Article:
How many sporting situations are more difficult than facing Rafael Nadal at Roland Garros? On his beloved clay surface Nadal is both the unstoppable force and the immovable object of the classic paradox.
And so Dominic Thiem found yesterday in Paris, going down 6-3, 5-7, 6-1, 6-1 in just over three hours as the Spaniard secured a record 12thFrench Open title.
The statistics are staggering, numerous and worth listing.
The victory secured Nadal’s 18th grand slam title, meaning he is now just two behind Roger Federer’s all-time record of 20. He became the first player to win a single grand slam title 12 times, surpassing Margaret Court’s 11 at the Australian Open. His dominance is such that if only his French Open wins counted he’d still be fifth in the all-time men’s singles titles list.
The 33-year-old now has a record at Roland Garros which reads: played 95, won 93, lost two and a clay court record when he’s taken the first set in best-of-five matches which reads: played 101, won 101.
“It is truly incredible. I cannot explain it,” Nadal said in his best French after wrapping it up. “To play for the first time in 2005 – I never thought in 2019 I’d still be here. It’s an incredible moment and very special for me.”
Explaining his unrivalled genius on clay is no easy feat, as its basis tends to reside in his relentless consistency as much as his sparkling stroke-making.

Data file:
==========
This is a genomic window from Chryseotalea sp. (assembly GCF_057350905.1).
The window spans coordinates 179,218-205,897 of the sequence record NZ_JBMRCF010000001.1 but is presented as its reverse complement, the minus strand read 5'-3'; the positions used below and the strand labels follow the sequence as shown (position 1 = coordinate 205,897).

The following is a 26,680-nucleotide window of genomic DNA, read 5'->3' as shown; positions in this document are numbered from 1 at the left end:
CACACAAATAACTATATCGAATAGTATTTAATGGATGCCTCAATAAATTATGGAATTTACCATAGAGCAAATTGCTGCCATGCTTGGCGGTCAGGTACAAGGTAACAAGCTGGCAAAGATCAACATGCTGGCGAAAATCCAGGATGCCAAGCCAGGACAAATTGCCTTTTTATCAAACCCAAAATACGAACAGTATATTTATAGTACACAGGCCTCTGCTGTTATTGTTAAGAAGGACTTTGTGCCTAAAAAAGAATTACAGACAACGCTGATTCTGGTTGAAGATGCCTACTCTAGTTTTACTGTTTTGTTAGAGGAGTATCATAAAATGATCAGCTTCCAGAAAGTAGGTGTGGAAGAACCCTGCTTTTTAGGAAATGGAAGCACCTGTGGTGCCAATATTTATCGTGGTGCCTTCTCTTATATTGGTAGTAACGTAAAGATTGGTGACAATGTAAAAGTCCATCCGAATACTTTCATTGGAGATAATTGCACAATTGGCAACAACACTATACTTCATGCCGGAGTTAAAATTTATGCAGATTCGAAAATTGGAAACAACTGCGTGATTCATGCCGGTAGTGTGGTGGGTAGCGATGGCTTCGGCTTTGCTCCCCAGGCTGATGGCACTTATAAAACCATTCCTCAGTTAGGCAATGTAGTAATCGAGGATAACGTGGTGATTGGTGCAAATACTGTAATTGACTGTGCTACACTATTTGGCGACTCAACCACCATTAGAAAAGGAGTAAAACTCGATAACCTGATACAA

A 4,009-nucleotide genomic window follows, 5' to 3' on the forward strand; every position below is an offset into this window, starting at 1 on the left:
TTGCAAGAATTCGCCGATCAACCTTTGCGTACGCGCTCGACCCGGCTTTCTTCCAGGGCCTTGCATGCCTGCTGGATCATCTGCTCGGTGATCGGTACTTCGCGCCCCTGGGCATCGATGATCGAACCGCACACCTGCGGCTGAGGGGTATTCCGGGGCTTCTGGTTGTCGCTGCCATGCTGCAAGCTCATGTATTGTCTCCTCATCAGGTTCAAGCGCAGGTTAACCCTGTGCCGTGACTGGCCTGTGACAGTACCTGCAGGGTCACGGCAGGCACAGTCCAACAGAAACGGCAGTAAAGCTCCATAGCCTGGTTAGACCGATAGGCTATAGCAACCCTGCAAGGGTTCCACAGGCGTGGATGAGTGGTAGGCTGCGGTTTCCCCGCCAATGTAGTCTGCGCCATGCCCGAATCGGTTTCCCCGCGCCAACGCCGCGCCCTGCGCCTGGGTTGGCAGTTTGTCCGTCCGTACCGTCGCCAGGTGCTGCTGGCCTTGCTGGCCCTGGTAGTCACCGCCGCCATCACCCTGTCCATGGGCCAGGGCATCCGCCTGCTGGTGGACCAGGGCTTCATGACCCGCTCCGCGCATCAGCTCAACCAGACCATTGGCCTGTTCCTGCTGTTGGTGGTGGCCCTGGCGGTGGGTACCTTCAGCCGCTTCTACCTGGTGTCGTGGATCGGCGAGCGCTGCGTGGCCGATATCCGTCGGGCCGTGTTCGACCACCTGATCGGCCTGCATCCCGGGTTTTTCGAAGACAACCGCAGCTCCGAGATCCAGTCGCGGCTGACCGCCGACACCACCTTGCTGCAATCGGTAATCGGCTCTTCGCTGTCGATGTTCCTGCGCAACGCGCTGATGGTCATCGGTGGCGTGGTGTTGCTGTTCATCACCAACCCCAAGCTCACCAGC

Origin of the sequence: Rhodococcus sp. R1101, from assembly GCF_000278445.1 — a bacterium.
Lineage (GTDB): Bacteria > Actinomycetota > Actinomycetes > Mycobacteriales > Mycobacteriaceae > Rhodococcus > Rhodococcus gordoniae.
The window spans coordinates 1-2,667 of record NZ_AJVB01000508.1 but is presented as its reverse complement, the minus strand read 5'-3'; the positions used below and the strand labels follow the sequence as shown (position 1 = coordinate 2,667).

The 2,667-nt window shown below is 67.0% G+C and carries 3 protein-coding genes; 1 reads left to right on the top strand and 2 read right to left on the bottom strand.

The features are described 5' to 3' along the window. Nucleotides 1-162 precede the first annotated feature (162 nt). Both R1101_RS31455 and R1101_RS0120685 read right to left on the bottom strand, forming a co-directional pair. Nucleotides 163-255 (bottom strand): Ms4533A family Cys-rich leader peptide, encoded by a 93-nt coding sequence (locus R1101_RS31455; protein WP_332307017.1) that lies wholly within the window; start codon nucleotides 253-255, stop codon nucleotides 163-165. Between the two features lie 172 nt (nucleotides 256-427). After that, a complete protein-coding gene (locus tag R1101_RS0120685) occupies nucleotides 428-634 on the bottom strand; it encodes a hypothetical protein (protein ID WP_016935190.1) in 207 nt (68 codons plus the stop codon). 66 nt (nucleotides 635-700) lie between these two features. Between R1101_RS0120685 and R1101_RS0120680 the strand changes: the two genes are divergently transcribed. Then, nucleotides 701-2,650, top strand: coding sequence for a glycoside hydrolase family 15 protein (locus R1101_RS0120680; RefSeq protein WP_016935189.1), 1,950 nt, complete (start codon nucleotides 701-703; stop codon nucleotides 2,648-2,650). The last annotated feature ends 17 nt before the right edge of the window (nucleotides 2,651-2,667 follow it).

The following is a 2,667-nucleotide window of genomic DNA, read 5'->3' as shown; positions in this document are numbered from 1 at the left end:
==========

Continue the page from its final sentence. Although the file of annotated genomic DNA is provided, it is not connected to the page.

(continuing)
Thiem came at him full tilt, testing the Spaniard with all he could muster. But after an intense, gripping and high-quality first set went to the defending champion and the second to the plucky challenger, Nadal’s calling cards started to appear more frequently.
Nadal started the third set revved up by his grim determination, pulling out a ludicrous backhand slice volley winner, all the while unfurling that trademark nasty top-spin forehand with laser-guided accuracy onto the baseline over and over again.
As his opponent faltered he tightened the clamp on Court Philippe Chatrier, edging ahead in all the key metrics to make history, drop to the floor with arms outstretched and get his teeth around that grand silver trophy for the 12th time.
It was a victory which solidified the dominance of the older, wiser and more experienced players in men’s tennis: Thiem is, remarkably, now the only man under the age of 30 to have won a set in a grand slam singles final.
For Thiem it was a second successive defeat in the French Open final by Nadal, having lost in straight sets in 2018. The Austrian was playing for the fourth successive day due to a schedule cramped by rain delays, racking up nearly 18 and a half hours of game-time in the tournament altogether.
Despite the demands the 25-year-old stood up physically to the gold standard of fitness represented by his opponent, but was ultimately, like many before him, worn down by Nadal’s abrasive brilliance on the other side of the net.
He will be back, but for now the King of Clay remains on his throne.